Ample information needed for drug recalls

Saturday December 14 2019

A pharmacist displays a pack of Life Guard

A pharmacist displays a pack of Life Guard condoms at his pharmacy in Kampala, Uganda on November 19, 2019. AFP PHOTO 

By Editor

In the last month, the National Drug Authority (NDA) has made two recalls. The first was on Life Guard condoms in November. The Authority cited poor quality as the reason for the recall.
The second recall, which happened on Wednesday, was on 14 brands of drugs. Although the Authority hinted at the recall being because of quality issues, its secretary also described it as a “normal thing in regulation”.
NDA’s guidelines on the recall of a medical product indicate that besides providing the details of the product, the reason for initiating the recall should be stated.
They also state that the Authority should indicate the health risks involved with clear reasons.
With the condoms, the reason was clear. The risks involved and a clear call to action was made for anyone who had used the condoms, including details of batch numbers.
However, the recent drug recall leaves several information gaps. While we know the 14 drugs and what they treat, it is not clear why they are being recalled and what the implications are for anyone who has already used them.
When the secretary was quizzed about why these recalls are happening, his response was a little too flippant.
He suggested that we should be applauding NDA instead of asking these questions. On one hand, yes, we do applaud the Authority for getting products whose quality is wanting off the market. That is the NDA’s mandate after all.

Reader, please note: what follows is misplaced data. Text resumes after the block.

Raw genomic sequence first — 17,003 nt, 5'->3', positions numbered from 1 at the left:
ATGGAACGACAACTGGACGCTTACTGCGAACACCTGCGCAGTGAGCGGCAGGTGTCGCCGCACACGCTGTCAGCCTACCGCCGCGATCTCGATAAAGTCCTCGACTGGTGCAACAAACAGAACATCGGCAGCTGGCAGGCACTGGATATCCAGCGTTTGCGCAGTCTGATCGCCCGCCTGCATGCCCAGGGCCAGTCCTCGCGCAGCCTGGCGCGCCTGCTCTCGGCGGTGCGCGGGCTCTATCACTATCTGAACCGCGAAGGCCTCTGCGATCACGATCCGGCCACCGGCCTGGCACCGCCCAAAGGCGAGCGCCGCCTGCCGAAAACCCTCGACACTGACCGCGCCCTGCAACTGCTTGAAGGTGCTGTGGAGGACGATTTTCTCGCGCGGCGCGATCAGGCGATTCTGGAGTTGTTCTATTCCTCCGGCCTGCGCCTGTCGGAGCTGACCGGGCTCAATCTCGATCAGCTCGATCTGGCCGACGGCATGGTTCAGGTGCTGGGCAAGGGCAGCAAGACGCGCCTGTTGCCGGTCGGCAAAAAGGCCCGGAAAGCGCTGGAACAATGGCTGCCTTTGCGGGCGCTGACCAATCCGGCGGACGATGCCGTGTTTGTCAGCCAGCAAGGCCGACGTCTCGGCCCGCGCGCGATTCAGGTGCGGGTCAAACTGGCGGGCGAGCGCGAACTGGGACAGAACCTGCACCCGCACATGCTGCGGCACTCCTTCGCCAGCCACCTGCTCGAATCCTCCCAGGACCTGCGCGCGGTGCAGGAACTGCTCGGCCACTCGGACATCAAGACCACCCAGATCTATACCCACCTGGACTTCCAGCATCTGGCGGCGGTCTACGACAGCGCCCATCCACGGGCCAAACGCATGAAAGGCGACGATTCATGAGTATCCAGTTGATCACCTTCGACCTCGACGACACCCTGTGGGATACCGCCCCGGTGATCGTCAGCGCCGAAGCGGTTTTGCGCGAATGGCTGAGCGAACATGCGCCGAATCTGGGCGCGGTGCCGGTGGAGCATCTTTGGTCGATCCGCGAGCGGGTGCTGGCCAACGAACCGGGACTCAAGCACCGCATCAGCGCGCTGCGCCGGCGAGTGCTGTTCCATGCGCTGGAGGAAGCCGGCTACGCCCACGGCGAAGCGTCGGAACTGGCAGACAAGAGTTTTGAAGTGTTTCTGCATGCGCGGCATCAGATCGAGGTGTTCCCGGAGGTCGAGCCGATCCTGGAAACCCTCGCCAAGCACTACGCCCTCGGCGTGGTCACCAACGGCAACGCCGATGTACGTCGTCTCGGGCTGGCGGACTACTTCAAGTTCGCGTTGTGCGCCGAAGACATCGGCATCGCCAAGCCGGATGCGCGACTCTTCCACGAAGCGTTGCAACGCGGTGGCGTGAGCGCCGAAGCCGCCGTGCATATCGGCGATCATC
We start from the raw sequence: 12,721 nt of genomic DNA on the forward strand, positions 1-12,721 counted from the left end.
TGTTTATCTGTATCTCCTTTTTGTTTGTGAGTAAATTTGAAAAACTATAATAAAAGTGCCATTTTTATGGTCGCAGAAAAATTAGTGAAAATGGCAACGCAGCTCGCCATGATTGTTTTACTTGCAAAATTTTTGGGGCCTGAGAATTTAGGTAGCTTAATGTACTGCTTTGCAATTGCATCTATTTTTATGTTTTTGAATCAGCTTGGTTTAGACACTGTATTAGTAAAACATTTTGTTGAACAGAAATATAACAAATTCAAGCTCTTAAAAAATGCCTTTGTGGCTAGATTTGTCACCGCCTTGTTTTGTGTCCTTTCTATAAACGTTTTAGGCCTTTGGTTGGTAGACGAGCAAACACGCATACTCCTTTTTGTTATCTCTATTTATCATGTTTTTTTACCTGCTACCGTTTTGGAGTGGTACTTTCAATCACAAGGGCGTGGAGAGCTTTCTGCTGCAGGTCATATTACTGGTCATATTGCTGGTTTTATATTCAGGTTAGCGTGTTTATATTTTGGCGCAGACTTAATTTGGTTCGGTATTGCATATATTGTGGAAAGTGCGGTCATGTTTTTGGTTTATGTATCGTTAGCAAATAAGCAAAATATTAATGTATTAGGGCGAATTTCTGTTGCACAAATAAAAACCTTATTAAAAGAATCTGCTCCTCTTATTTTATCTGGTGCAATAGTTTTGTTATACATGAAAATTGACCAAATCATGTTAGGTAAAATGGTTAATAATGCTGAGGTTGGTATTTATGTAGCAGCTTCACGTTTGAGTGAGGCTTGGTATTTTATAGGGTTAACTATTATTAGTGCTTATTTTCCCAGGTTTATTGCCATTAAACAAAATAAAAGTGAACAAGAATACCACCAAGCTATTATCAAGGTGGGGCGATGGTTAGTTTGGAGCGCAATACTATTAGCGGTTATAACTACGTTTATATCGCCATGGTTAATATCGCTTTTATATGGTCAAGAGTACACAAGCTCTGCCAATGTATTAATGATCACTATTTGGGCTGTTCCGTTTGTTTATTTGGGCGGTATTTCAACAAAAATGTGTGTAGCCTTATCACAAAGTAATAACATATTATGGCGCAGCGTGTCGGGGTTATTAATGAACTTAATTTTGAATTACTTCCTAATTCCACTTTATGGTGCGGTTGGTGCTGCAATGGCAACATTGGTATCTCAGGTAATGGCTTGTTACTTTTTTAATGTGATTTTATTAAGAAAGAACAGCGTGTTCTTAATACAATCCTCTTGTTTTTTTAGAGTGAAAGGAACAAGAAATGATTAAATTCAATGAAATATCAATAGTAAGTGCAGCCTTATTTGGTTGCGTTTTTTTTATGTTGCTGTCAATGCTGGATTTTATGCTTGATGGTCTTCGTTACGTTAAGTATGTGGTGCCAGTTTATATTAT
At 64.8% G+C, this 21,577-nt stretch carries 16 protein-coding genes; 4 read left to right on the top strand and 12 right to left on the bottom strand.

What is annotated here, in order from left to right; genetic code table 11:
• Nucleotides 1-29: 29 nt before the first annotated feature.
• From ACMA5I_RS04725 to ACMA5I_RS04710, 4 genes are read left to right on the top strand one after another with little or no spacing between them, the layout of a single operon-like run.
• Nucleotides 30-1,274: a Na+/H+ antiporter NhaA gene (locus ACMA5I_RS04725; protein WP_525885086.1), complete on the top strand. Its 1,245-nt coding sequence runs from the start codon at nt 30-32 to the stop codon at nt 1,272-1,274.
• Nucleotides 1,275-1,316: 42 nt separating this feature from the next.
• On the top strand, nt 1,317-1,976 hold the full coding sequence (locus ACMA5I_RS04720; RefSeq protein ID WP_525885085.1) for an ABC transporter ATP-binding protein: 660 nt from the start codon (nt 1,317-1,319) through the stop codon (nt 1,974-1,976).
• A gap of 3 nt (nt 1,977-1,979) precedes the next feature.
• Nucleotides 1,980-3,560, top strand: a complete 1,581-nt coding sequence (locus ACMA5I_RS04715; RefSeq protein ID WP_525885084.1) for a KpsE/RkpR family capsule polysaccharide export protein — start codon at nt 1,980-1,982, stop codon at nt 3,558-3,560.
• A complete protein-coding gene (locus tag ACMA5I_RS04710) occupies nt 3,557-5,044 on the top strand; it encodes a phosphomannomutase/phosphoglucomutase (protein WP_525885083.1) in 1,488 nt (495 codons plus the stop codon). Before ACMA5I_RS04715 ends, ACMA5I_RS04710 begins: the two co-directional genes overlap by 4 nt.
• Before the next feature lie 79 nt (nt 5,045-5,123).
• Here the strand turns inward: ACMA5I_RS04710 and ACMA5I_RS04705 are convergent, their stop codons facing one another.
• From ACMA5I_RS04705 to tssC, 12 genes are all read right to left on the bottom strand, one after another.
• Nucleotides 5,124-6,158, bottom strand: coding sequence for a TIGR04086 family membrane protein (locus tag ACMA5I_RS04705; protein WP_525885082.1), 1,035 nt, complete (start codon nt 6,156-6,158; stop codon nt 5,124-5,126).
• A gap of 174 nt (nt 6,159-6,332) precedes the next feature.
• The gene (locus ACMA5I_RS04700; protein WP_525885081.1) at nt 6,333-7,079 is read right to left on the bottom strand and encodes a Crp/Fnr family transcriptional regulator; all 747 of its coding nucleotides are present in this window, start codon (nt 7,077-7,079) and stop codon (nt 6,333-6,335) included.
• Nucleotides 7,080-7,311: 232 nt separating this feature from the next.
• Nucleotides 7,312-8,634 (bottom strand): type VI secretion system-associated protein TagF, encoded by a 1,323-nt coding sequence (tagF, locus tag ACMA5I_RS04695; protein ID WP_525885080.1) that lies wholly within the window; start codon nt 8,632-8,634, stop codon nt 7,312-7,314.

On the other hand, however, given the skepticism that has surrounded medical products, particularly vaccines, recently, it is important not to flame this fire.
That fire is the fear that we have poor quality medical products on the market, especially if these products are subsidized or readily available at public health facilities.
If information on the reasons behind a recall are scanty, it leaves room for people to come up with their own explanations as to why the drugs are being recalled.
Most of these explanations are conspiracies that feed the perception that it is better to stay away from all kinds of medical treatments all together.
This does not bode well for efforts to get people to seek treatment –preventative or otherwise. Not to mention the ripple effects this can have.
The NDA should therefore ensure that poor quality medical products do not get to the market in the first place. Where they do, NDA should be more forthcoming with information in the event of a recall.
In the instance of the 14 drugs that were recalled, giving people information on the dangers they might face if they consumed the drugs in question, and what to do about it would go a long way in putting people’s fears to rest.